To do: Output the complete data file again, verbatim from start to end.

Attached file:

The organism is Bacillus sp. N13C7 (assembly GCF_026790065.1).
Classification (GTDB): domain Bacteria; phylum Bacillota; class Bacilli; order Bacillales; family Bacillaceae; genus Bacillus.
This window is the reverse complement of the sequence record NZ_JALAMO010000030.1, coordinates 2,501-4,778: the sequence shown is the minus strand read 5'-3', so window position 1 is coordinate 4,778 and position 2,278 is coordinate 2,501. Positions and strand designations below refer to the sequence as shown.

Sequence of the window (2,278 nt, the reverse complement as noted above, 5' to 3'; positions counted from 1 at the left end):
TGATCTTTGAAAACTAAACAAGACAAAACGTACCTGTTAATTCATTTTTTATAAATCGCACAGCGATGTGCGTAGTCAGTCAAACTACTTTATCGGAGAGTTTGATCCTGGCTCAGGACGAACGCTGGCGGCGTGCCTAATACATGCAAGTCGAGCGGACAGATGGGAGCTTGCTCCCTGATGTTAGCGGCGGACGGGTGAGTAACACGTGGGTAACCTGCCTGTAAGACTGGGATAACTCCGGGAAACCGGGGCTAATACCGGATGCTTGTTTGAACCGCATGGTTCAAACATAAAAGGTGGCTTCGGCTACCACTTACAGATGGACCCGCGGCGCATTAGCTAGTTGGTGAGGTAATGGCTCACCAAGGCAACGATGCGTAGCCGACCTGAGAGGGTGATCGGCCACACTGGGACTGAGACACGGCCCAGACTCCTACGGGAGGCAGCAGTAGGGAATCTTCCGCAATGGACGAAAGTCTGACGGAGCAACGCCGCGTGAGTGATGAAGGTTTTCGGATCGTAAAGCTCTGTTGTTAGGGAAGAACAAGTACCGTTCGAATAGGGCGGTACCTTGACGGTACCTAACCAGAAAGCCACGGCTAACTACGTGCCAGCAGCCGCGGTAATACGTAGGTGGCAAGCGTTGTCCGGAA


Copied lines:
The organism is Bacillus sp. N13C7 (assembly GCF_026790065.1).
Classification (GTDB): domain Bacteria; phylum Bacillota; class Bacilli; order Bacillales; family Bacillaceae; genus Bacillus.
This window is the reverse complement of the sequence record NZ_JALAMO010000030.1, coordinates 2,501-4,778: the sequence shown is the minus strand read 5'-3', so window position 1 is coordinate 4,778 and position 2,278 is coordinate 2,501. Positions and strand designations below refer to the sequence as shown.

Sequence of the window (2,278 nt, the reverse complement as noted above, 5' to 3'; positions counted from 1 at the left end):
TGATCTTTGAAAACTAAACAAGACAAAACGTACCTGTTAATTCATTTTTTATAAATCGCACAGCGATGTGCGTAGTCAGTCAAACTACTTTATCGGAGAGTTTGATCCTGGCTCAGGACGAACGCTGGCGGCGTGCCTAATACATGCAAGTCGAGCGGACAGATGGGAGCTTGCTCCCTGATGTTAGCGGCGGACGGGTGAGTAACACGTGGGTAACCTGCCTGTAAGACTGGGATAACTCCGGGAAACCGGGGCTAATACCGGATGCTTGTTTGAACCGCATGGTTCAAACATAAAAGGTGGCTTCGGCTACCACTTACAGATGGACCCGCGGCGCATTAGCTAGTTGGTGAGGTAATGGCTCACCAAGGCAACGATGCGTAGCCGACCTGAGAGGGTGATCGGCCACACTGGGACTGAGACACGGCCCAGACTCCTACGGGAGGCAGCAGTAGGGAATCTTCCGCAATGGACGAAAGTCTGACGGAGCAACGCCGCGTGAGTGATGAAGGTTTTCGGATCGTAAAGCTCTGTTGTTAGGGAAGAACAAGTACCGTTCGAATAGGGCGGTACCTTGACGGTACCTAACCAGAAAGCCACGGCTAACTACGTGCCAGCAGCCGCGGTAATACGTAGGTGGCAAGCGTTGTCCGGAA